Lab 5: STL Vector

Topics: Introduction to Vectors

Group work: Group work is allowed for the labs, but each person must do their own coding and each person must turn in an assignment. Copying other peoples' code / code files is not allowed. Copied assignments will receive 0% for everybody involved.

Assignments must build: Assignments that don't build will automatically just be given a flat 50% score. I may still give feedback on what went wrong, and 50% is better than 0%, so turn in something - but ideally, make sure it builds.



In C++, the basic array doesn't let you resize it and it doesn't keep track of the amount of elements within it. You can make a dynamic array using pointers, but you still have to manually manage that data and keep a variable to keep track of the amount of item stored in it vs. the size of the array.

In other languages, it is quite common to have some sort of resizable array class as a standard part of the language. In Java and C#, we have ArrayList, in Python we just use a List.In C++, we have to look at the Standard Template Library (STL) to find some pre-made data structures like this.

Here we will be looking at the vector class. The STL Vector is basically a Wrapper for a Dynamic Array. It handles the resizing for us, and gives us a .size() function to track how many items are stored in it, freeing us up to worry about other design issues.

This Data Structures class is all about writing these storts of structures, but before we get into the nitty-gritty of making our own Vector-like class we can look at how it can be used from the outside.

You can find the vector documentation, function descriptions, and sample code here:


Vector Functions

The vector is a templated class. If you didn't cover templates in a previous class, it is a way we can write one container class that deals with any data type. To declare a vector of strings, it would look like this:

vector<string> myStrings;

In the list of functions, value_type is whatever data type the vector is storing.

Function nameReturn typeParametersDescription
push_back void const value_type& val

Push the val into the vector.

pop_back void

Removes the last element, stored at the end of the vector's internal array (at index size-1)

clear void

Remove all elements from the array.

front value_type

Returns the first item in the vector's array (at position 0).

back value_type

Returns the last item in the vector's array (at position size-1).

at value_type size_type n

Returns the item in the vector's array at the given index.

operator[] value_type size_type n

Same as the at function.

size size_type

Returns the amount of items stored in the vector.


Setting up the project

In your Student Repository, open the CS250-Lab05-STLVector project. It will have the following files:

  • main.cpp
  • functions.hpp
  • functions.cpp

This code includes a program that deals with a vector and offers several options. It also has simple unit tests to check the functionality of each.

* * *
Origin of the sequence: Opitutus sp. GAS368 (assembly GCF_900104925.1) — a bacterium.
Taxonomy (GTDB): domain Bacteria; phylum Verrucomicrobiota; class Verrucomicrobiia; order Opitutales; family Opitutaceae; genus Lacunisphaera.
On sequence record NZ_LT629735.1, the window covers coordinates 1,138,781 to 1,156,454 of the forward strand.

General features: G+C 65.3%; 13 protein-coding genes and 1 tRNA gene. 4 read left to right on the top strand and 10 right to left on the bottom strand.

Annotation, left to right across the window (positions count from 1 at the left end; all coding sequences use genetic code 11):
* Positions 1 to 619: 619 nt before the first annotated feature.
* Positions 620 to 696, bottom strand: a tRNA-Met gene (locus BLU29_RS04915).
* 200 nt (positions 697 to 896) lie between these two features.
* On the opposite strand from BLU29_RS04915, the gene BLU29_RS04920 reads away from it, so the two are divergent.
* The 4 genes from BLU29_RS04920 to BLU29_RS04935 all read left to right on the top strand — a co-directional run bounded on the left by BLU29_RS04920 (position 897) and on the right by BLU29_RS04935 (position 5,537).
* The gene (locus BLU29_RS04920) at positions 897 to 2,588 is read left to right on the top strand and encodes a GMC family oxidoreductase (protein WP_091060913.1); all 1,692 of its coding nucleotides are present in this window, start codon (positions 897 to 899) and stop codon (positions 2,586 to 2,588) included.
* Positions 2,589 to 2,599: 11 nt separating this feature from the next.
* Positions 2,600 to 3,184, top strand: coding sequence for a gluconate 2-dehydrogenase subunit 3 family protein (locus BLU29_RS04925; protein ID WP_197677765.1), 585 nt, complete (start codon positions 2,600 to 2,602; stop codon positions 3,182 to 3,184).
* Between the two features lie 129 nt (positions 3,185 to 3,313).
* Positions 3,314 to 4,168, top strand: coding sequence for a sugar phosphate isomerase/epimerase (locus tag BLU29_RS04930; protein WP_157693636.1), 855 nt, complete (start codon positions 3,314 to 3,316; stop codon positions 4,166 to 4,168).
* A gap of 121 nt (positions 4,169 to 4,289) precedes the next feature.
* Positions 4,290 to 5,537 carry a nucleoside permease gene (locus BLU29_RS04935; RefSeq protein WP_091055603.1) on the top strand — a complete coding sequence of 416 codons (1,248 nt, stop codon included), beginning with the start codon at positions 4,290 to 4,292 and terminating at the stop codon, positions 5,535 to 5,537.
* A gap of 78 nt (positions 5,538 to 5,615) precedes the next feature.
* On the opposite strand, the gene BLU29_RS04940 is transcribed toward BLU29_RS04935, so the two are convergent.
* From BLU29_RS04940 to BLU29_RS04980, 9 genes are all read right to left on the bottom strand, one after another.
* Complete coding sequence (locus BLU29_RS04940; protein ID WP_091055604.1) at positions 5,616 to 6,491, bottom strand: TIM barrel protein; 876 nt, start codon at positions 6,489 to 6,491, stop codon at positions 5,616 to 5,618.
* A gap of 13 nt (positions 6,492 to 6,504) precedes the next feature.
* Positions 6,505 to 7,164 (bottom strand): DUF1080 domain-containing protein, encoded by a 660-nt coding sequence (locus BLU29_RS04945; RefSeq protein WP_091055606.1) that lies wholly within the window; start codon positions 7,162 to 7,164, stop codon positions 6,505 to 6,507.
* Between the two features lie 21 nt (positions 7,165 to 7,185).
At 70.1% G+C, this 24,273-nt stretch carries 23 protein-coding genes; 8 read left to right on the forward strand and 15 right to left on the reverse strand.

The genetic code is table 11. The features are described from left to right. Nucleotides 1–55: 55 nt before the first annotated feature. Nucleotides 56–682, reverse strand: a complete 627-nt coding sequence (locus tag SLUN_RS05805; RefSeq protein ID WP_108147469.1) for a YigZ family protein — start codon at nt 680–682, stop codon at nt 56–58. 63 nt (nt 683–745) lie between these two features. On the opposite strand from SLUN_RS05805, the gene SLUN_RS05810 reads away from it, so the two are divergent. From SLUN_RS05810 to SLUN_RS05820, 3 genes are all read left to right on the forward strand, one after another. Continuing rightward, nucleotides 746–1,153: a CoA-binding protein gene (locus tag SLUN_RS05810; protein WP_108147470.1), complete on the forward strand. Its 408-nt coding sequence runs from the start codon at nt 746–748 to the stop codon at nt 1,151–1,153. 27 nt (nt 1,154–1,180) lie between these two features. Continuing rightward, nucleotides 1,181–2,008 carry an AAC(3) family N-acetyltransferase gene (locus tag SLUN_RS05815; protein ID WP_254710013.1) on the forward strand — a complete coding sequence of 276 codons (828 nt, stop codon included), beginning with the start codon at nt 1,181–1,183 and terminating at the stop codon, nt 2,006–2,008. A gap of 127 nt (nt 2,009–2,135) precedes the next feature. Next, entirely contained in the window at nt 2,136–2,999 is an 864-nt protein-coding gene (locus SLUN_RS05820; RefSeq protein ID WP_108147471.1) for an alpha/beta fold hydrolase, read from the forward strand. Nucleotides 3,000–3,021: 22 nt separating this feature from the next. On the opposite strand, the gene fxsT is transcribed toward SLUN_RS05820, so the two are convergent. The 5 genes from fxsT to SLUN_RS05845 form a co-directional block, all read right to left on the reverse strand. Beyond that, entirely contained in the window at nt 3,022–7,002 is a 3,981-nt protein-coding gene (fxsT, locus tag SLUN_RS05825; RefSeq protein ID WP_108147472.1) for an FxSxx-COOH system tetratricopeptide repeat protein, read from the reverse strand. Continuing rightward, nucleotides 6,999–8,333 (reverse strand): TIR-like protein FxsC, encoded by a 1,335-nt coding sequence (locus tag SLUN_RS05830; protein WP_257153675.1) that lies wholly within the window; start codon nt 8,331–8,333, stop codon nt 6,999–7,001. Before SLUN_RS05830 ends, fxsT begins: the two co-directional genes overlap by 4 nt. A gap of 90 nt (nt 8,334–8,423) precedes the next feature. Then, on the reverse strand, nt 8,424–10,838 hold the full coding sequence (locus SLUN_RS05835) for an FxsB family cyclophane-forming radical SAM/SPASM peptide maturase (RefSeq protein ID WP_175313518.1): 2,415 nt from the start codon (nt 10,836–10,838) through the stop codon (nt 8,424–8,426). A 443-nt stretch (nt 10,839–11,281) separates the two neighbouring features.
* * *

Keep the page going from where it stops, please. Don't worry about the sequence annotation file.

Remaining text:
You will utilize the STL vector documentation to help implement each function.

**             Vector             **
 1. Set prerequisites
 2. Remove last item
 3. Clear the list
 4. Get first prerequisite
 5. Get last prerequisite
 6. Look at item
 7. Display all items
 8. Quit

Run which function? 

You will implement the functions:

  • void GetClassList(vector<string>& classList)
  • void RemoveLastItem(vector<string>& classList)
  • void ClearList(vector<string>& classList)
  • string GetFirst(vector<string>& classList)
  • string GetLast(vector<string>& classList)
  • string GetItem(vector<string>& classList, int index)
  • string GetAllItems(vector<string>& classList)


void GetClassList(vector<string>& classList)

Add the following items to the classList using .push_back(): cs134, cs200, cs235, cs250, cs210, and cs211.


void RemoveLastItem(vector<string>& classList)

Remove the last ("back") item from the classList passed in using .pop_back()


void ClearList(vector<string>& classList)

Clear all the items out of classList using .clear()


string GetFirst(vector<string>& classList)

Return the first ("front") item from classList using .front()


string GetLast(vector<string>& classList)

Return the last ("back") item from classList using .back()


string GetItem(vector<string>& classList, int index)

Get a specific item from the list at some index, using The subscript operator [] or .at()


string GetAllItems(vector<string>& classList)

Build a string with all the class names, separated by whitespace. You will also use The subscript operator [] or .at() here, as well as .size() with a for loop to get all vector values and concatenate each one to your string.

This function isn't responsible for doing any cout statements - it must return a string!


Running the program

Here the program will give you a menu of options to select, each one modifies the vector object in the program.

**             Vector             **
 1. Set prerequisites
 2. Remove last item
 3. Clear the list
 4. Get first prerequisite
 5. Get last prerequisite
 6. Look at item
 7. Display all items
 8. Quit

Run which function? 


Turn in

Turn in your functions.cpp file - no other files are necessary.